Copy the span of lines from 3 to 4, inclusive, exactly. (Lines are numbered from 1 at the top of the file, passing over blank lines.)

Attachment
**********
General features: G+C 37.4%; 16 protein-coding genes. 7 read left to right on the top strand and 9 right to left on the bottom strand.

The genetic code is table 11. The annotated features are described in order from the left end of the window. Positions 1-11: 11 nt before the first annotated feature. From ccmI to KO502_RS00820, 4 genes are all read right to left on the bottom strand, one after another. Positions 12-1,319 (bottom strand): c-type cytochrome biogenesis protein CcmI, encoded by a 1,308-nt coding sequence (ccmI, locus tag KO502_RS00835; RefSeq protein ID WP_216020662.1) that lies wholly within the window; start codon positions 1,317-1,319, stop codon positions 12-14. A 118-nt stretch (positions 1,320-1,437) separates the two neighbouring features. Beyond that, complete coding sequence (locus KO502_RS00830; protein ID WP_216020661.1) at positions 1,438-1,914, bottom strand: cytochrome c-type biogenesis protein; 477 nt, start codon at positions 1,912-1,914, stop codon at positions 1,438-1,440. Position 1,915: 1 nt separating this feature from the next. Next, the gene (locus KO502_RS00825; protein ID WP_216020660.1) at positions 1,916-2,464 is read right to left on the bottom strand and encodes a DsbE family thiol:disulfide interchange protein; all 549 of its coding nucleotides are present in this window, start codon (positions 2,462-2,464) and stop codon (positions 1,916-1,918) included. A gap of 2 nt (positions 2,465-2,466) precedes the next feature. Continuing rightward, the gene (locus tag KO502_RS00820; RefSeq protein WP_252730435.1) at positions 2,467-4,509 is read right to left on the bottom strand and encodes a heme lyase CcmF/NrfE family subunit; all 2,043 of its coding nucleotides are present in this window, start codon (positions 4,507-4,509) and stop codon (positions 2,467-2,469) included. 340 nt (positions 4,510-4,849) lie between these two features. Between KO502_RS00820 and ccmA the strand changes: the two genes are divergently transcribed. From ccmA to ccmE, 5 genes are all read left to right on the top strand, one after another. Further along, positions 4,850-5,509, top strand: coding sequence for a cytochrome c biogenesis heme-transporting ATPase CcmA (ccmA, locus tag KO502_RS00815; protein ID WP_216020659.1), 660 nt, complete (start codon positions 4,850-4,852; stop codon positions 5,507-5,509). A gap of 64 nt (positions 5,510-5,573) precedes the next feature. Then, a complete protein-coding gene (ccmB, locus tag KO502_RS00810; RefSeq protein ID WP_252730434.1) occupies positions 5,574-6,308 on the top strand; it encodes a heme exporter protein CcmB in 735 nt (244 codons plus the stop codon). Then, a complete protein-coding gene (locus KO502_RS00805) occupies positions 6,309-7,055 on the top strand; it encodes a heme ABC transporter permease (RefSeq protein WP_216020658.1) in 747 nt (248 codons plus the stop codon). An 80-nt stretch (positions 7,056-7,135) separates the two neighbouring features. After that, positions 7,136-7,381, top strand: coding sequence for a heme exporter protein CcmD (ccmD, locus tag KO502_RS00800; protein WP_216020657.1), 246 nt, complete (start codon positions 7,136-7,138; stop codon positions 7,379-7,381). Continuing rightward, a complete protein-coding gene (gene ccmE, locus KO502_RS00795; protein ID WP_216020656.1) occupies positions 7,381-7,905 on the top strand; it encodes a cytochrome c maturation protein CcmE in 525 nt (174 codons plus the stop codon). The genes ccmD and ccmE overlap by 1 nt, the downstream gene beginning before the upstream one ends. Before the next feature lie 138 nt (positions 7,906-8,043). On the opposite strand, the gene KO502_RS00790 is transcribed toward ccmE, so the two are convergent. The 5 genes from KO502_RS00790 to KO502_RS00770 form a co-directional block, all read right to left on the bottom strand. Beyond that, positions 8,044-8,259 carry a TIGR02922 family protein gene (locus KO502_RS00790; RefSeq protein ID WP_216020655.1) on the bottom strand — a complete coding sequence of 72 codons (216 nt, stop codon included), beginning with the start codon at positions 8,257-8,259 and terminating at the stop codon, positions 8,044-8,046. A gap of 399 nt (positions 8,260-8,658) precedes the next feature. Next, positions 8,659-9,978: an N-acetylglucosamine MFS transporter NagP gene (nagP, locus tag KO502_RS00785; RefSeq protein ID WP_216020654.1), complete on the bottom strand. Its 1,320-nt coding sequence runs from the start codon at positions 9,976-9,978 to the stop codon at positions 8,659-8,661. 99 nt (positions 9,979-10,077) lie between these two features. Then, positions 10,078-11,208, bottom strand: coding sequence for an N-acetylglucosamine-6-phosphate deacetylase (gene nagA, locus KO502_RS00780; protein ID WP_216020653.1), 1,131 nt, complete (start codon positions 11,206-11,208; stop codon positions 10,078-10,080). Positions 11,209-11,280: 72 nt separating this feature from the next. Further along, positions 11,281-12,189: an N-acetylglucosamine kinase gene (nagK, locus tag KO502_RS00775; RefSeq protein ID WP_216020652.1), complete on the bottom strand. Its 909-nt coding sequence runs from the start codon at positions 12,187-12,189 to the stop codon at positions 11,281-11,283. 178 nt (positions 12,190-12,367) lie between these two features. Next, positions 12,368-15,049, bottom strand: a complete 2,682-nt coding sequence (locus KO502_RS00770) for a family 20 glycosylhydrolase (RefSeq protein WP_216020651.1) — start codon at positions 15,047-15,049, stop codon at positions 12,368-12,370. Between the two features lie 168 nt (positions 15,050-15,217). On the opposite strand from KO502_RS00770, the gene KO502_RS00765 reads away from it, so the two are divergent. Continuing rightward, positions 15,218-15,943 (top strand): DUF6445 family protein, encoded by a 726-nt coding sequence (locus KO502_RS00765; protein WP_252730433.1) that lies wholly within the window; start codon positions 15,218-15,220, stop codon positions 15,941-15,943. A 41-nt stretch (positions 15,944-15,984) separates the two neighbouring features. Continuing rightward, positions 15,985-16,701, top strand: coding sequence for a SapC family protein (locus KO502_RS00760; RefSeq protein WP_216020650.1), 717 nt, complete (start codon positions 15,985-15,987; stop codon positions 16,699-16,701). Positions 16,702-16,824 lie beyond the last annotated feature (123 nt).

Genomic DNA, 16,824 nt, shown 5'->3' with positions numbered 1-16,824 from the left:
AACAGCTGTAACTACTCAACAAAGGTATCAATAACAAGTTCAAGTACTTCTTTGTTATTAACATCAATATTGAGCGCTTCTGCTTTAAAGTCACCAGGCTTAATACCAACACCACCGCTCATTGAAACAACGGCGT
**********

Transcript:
Genomic DNA, 16,824 nt, shown 5'->3' with positions numbered 1-16,824 from the left:
AACAGCTGTAACTACTCAACAAAGGTATCAATAACAAGTTCAAGTACTTCTTTGTTATTAACATCAATATTGAGCGCTTCTGCTTTAAAGTCACCAGGCTTAATACCAACACCACCGCTCATTGAAACAACGGCGT